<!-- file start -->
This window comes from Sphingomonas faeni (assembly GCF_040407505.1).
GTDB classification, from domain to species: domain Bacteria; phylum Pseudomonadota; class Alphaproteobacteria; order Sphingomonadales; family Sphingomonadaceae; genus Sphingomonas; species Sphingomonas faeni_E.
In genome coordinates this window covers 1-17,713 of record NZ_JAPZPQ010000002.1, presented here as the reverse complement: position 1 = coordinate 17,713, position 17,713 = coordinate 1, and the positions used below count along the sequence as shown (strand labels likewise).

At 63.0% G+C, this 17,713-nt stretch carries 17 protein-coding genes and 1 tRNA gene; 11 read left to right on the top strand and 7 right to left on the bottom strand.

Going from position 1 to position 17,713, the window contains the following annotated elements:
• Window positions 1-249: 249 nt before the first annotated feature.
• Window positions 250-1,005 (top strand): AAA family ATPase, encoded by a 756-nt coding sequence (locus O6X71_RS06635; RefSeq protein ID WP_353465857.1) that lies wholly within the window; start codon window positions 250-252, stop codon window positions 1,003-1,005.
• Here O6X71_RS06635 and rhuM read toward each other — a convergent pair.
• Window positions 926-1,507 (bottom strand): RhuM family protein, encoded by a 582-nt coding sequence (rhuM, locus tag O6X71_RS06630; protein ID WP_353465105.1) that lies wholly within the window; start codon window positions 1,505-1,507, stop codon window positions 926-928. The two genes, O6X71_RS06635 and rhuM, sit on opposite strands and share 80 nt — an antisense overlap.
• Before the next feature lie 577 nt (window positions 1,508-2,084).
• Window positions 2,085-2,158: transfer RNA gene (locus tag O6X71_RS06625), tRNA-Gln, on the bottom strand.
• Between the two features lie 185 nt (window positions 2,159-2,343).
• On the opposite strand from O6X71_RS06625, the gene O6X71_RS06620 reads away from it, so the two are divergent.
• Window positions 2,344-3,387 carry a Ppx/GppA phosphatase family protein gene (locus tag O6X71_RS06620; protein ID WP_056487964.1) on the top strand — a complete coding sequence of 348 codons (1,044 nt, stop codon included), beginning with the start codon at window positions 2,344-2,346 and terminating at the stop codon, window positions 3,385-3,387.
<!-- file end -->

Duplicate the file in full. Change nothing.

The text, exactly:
This window comes from Sphingomonas faeni (assembly GCF_040407505.1).
GTDB classification, from domain to species: domain Bacteria; phylum Pseudomonadota; class Alphaproteobacteria; order Sphingomonadales; family Sphingomonadaceae; genus Sphingomonas; species Sphingomonas faeni_E.
In genome coordinates this window covers 1-17,713 of record NZ_JAPZPQ010000002.1, presented here as the reverse complement: position 1 = coordinate 17,713, position 17,713 = coordinate 1, and the positions used below count along the sequence as shown (strand labels likewise).

At 63.0% G+C, this 17,713-nt stretch carries 17 protein-coding genes and 1 tRNA gene; 11 read left to right on the top strand and 7 right to left on the bottom strand.

Going from position 1 to position 17,713, the window contains the following annotated elements:
• Window positions 1-249: 249 nt before the first annotated feature.
• Window positions 250-1,005 (top strand): AAA family ATPase, encoded by a 756-nt coding sequence (locus O6X71_RS06635; RefSeq protein ID WP_353465857.1) that lies wholly within the window; start codon window positions 250-252, stop codon window positions 1,003-1,005.
• Here O6X71_RS06635 and rhuM read toward each other — a convergent pair.
• Window positions 926-1,507 (bottom strand): RhuM family protein, encoded by a 582-nt coding sequence (rhuM, locus tag O6X71_RS06630; protein ID WP_353465105.1) that lies wholly within the window; start codon window positions 1,505-1,507, stop codon window positions 926-928. The two genes, O6X71_RS06635 and rhuM, sit on opposite strands and share 80 nt — an antisense overlap.
• Before the next feature lie 577 nt (window positions 1,508-2,084).
• Window positions 2,085-2,158: transfer RNA gene (locus tag O6X71_RS06625), tRNA-Gln, on the bottom strand.
• Between the two features lie 185 nt (window positions 2,159-2,343).
• On the opposite strand from O6X71_RS06625, the gene O6X71_RS06620 reads away from it, so the two are divergent.
• Window positions 2,344-3,387 carry a Ppx/GppA phosphatase family protein gene (locus tag O6X71_RS06620; protein ID WP_056487964.1) on the top strand — a complete coding sequence of 348 codons (1,044 nt, stop codon included), beginning with the start codon at window positions 2,344-2,346 and terminating at the stop codon, window positions 3,385-3,387.